IoT initiatives are fundamentally about solving problems and improving business outcomes. These are goals that are achieved by leveraging data from connected devices to analyze “thing” behavior and derive actionable business intelligence. The desired outcome depends on unique organizational needs, and examples could include improving safety of fleet drivers, implementing preventative maintenance for factory equipment, or more accurately tracking real-time location of donated organs in transit. At minimum, data collected via IoT sensors and other devices provide operational metrics, however when analyzed and paired with other data sources it can provide valuable insights into crucial business decisions. It is critical for organizations to have a formalized strategy as to how this data will be used before scaling out their IoT solutions.
Defining the Business Problem
To achieve desired outcomes from IoT initiatives, it is important to define the business problem you aim to solve at the outset of a project. This will not only drive the “IoT solution” at the front end (choice of device, choice of network, choice of application or cloud platform), but also the analytics strategy that sits behind it. Think of a fleet tracking and optimization use case – in this scenario, the data collected from fleet vehicles can range from simple location tracking, to metrics on engine start and stop times, to hours-of-duty for drivers. The downstream data analytics can enable vehicle efficiency metrics, accurate driver payments, as well as automated reporting for compliance with government-mandated policies. Identifying the intended analytics needs upfront will empower you to select a device that is capable of collecting your desired data points, while also guiding the strategy for integrating IoT data sets with the right set of non-IoT data sets to provide the desired outcome. In the fleet example, one would combine the engine ignition times with the vehicle model and weight to calculate the optimum start and stop times, enabling better fuel efficiencies and reduced fuel costs. It’s important to note that every expected outcome should be expressed in financial terms.
Defining the Datasets
The types of “sensor data” points that IoT devices collect will define the types of data analytics that an IoT solution will deliver. With that in mind, the next step is to define which data points will be collected, understanding that sensor data can vary greatly depending on the device you choose. Going back to the fleet example, there are basic devices that are only capable of providing position data (latitude, longitude) and there are also more advanced devices that can provide engine, braking, and acceleration data. The next data sets are internal from your organization or from external sources, and these data sets combine with the sensor data to provide the right outcome. For example, combining position data with traffic information and studying it for a period can enable a fleet company to create automated routing rules, which in turn can lead to significant fuel savings. Combining your desired sensor data sets with other internal or external data sets enables greater analytics capabilities and visibility into business performance.
Another type of data which can be useful – especially as an IoT solution scales to thousands of deployed devices – is meta data. Meta data is typically obtained from the connectivity network and can lead to identification of anomalies in data collection, helping immensely to ensure the security of your solution. For example – imagine a national ambulance management company’s IoT network is compromised. Analyzing data patterns at the network level can enable early detection of data traffic that is not “normal” so appropriate action can be taken to disconnect the solution or proactively resolve the issue.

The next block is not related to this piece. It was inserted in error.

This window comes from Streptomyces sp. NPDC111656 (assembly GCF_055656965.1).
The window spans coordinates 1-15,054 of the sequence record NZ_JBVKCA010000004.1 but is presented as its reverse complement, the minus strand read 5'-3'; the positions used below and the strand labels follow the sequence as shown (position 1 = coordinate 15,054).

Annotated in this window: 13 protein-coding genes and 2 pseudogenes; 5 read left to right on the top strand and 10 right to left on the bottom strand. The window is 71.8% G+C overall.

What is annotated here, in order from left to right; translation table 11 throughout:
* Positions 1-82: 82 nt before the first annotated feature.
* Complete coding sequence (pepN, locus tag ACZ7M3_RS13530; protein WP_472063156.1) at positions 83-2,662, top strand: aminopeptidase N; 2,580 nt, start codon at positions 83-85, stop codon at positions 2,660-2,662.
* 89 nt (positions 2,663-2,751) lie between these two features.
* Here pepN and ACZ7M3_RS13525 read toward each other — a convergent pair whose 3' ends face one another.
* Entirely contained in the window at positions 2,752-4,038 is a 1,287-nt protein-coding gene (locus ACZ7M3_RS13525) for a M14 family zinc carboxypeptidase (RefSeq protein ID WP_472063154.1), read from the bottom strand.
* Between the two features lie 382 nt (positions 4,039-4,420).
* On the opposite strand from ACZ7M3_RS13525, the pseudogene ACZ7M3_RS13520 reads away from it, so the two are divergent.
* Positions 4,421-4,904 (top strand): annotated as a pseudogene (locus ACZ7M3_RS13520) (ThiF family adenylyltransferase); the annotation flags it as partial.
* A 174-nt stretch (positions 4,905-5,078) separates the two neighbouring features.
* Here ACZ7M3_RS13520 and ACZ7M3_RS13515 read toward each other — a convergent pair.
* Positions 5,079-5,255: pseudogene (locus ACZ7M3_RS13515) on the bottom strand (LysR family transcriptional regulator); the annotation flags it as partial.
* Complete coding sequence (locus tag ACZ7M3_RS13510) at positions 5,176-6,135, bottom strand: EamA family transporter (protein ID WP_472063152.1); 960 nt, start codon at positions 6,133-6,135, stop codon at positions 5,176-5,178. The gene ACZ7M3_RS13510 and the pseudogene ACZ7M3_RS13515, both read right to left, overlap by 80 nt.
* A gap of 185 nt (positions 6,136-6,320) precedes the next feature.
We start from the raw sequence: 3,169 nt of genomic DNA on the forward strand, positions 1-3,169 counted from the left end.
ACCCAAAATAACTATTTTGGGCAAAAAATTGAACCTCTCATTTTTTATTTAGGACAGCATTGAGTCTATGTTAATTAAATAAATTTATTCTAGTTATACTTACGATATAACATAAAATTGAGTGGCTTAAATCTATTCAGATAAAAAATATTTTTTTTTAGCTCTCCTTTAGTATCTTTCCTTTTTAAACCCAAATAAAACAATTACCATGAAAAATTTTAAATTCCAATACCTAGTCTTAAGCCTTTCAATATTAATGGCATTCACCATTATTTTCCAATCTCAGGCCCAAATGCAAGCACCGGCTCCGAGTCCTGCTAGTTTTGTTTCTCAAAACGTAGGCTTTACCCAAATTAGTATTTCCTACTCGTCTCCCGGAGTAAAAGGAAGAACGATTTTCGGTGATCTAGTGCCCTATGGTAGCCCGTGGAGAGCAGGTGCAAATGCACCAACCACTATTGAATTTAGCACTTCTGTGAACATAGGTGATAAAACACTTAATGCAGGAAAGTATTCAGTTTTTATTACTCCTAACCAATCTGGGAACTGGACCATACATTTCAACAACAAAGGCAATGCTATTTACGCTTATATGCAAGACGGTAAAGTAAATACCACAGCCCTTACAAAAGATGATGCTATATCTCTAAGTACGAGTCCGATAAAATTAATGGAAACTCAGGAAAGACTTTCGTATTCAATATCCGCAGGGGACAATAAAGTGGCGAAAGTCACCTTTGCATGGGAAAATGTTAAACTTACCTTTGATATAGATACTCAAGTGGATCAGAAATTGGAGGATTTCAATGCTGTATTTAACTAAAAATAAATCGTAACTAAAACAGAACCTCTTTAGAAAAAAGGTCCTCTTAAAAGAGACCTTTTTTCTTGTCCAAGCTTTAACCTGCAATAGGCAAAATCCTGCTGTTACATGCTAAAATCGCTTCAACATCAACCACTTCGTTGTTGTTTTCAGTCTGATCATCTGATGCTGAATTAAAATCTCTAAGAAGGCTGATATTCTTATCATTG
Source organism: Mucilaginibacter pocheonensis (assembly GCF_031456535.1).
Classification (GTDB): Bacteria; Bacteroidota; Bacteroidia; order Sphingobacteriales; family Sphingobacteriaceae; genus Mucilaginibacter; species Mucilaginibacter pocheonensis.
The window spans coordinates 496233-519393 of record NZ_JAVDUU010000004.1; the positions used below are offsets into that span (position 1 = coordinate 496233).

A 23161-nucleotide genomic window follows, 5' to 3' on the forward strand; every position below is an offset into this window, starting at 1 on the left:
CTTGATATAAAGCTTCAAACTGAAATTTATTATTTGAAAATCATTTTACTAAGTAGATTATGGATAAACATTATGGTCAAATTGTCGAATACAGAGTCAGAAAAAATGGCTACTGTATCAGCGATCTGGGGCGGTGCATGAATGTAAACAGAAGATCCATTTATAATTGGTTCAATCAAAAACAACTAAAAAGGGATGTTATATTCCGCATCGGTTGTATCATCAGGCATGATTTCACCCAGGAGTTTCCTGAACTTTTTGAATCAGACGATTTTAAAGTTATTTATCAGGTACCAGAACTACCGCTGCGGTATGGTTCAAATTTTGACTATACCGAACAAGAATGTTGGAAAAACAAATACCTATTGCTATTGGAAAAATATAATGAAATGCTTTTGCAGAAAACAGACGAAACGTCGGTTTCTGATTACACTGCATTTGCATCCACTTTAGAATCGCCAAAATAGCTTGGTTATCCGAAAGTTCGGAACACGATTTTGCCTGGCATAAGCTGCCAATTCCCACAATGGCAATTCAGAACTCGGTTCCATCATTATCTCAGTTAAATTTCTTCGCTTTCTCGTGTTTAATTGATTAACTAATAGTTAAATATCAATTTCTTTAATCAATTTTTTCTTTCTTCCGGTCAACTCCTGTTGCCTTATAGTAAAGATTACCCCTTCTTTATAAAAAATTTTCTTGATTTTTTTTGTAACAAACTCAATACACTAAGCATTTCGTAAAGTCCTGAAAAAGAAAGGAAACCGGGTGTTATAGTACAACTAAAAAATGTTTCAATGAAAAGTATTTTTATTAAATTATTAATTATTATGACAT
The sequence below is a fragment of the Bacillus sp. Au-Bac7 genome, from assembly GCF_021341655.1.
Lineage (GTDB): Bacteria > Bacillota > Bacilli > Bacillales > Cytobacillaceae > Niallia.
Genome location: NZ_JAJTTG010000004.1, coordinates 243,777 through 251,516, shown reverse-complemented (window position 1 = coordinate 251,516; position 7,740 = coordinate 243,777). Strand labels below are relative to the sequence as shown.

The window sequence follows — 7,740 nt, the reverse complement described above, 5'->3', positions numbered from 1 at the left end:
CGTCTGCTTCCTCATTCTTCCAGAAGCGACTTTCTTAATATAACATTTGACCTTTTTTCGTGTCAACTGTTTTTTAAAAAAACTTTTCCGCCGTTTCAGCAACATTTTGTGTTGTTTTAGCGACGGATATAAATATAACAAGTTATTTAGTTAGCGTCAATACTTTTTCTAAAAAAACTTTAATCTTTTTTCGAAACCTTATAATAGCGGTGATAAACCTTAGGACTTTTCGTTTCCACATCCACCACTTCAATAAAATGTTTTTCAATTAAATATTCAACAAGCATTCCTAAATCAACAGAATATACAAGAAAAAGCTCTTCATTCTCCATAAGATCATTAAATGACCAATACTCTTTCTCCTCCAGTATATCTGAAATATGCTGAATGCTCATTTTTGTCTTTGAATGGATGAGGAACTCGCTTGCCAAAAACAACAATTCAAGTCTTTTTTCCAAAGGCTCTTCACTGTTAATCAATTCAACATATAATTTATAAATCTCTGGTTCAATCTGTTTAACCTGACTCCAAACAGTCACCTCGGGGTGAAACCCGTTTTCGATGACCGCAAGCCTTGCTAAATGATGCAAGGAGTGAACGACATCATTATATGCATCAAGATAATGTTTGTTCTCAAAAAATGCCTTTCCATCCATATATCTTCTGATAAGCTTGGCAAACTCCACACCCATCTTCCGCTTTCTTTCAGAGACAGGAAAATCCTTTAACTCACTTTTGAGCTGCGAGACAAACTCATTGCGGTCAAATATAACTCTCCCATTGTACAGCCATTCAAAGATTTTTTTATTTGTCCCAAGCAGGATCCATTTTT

Defining the Analytics Strategy
An IoT solution will typically have multiple layers of analytics to be performed, and the key to doing this successfully is to make sure your data is clean. The first step hence is to ensure that the data coming in from the sensors is clean and free of noise, which is usually achieved while the data is streaming. Streaming algorithms not only clean the data, but can also perform some of the computes as the data comes in. Taking the same fleet management example, the data coming in from connected devices provides the position in terms of latitude and longitude. This can be then used to compute geo-location, run-times, and driver hours. Combining this with a geo-fence information, one can also compute alerts around the same in real-time and all this is done as stream analytics. Next, the data is stored in a data lake and combined with other internal or external data sets to create the analytics solution for the business outcomes expected. A typical analytical solution will use a combination of a clustering, classification, or regression techniques to form an algorithm. Another consideration is which of these techniques will also need historical and training data models. Getting the analytical solution well defined will really unleash the power of the collected data and enable richer outcomes.
In conclusion, one should adopt a simple structure of defining the business outcomes upfront, defining the data collection, and defining the analytics strategy, to create an effective analytics solution that uses your IoT data to maximize returns on IoT investments.
To learn more about navigating the complexity of IoT, visit the KORE Reporting & Analytics page for more information.
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